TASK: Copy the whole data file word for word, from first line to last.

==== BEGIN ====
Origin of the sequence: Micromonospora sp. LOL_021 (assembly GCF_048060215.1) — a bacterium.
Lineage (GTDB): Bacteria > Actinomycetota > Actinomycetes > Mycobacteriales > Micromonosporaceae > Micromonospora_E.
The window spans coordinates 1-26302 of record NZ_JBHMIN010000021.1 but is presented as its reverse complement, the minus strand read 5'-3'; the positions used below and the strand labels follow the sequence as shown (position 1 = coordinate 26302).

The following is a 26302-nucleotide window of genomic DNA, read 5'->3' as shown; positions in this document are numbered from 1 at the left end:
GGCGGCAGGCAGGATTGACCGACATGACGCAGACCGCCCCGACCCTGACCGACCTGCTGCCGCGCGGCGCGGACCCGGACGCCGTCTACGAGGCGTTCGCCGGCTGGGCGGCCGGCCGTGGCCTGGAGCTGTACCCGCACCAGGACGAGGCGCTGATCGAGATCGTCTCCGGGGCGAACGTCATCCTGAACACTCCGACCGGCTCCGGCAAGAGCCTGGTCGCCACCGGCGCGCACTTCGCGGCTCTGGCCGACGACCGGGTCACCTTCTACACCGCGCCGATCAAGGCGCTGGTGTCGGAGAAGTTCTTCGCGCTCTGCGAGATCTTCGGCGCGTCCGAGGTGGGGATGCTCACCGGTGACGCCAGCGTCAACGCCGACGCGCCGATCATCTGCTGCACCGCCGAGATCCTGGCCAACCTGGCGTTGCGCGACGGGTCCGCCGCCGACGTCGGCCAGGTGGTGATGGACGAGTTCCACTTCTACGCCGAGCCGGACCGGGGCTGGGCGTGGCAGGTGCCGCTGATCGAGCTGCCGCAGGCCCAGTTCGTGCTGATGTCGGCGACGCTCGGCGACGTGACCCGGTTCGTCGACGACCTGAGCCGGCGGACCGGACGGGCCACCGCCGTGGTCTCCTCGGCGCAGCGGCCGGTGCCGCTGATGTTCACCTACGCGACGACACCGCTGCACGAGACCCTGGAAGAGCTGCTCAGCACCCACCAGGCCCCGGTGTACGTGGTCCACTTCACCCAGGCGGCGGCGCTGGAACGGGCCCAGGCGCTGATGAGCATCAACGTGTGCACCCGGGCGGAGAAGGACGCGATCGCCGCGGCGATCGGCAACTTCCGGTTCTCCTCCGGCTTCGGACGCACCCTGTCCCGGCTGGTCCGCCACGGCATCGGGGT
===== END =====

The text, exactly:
Origin of the sequence: Micromonospora sp. LOL_021 (assembly GCF_048060215.1) — a bacterium.
Lineage (GTDB): Bacteria > Actinomycetota > Actinomycetes > Mycobacteriales > Micromonosporaceae > Micromonospora_E.
The window spans coordinates 1-26302 of record NZ_JBHMIN010000021.1 but is presented as its reverse complement, the minus strand read 5'-3'; the positions used below and the strand labels follow the sequence as shown (position 1 = coordinate 26302).

The following is a 26302-nucleotide window of genomic DNA, read 5'->3' as shown; positions in this document are numbered from 1 at the left end:
GGCGGCAGGCAGGATTGACCGACATGACGCAGACCGCCCCGACCCTGACCGACCTGCTGCCGCGCGGCGCGGACCCGGACGCCGTCTACGAGGCGTTCGCCGGCTGGGCGGCCGGCCGTGGCCTGGAGCTGTACCCGCACCAGGACGAGGCGCTGATCGAGATCGTCTCCGGGGCGAACGTCATCCTGAACACTCCGACCGGCTCCGGCAAGAGCCTGGTCGCCACCGGCGCGCACTTCGCGGCTCTGGCCGACGACCGGGTCACCTTCTACACCGCGCCGATCAAGGCGCTGGTGTCGGAGAAGTTCTTCGCGCTCTGCGAGATCTTCGGCGCGTCCGAGGTGGGGATGCTCACCGGTGACGCCAGCGTCAACGCCGACGCGCCGATCATCTGCTGCACCGCCGAGATCCTGGCCAACCTGGCGTTGCGCGACGGGTCCGCCGCCGACGTCGGCCAGGTGGTGATGGACGAGTTCCACTTCTACGCCGAGCCGGACCGGGGCTGGGCGTGGCAGGTGCCGCTGATCGAGCTGCCGCAGGCCCAGTTCGTGCTGATGTCGGCGACGCTCGGCGACGTGACCCGGTTCGTCGACGACCTGAGCCGGCGGACCGGACGGGCCACCGCCGTGGTCTCCTCGGCGCAGCGGCCGGTGCCGCTGATGTTCACCTACGCGACGACACCGCTGCACGAGACCCTGGAAGAGCTGCTCAGCACCCACCAGGCCCCGGTGTACGTGGTCCACTTCACCCAGGCGGCGGCGCTGGAACGGGCCCAGGCGCTGATGAGCATCAACGTGTGCACCCGGGCGGAGAAGGACGCGATCGCCGCGGCGATCGGCAACTTCCGGTTCTCCTCCGGCTTCGGACGCACCCTGTCCCGGCTGGTCCGCCACGGCATCGGGGT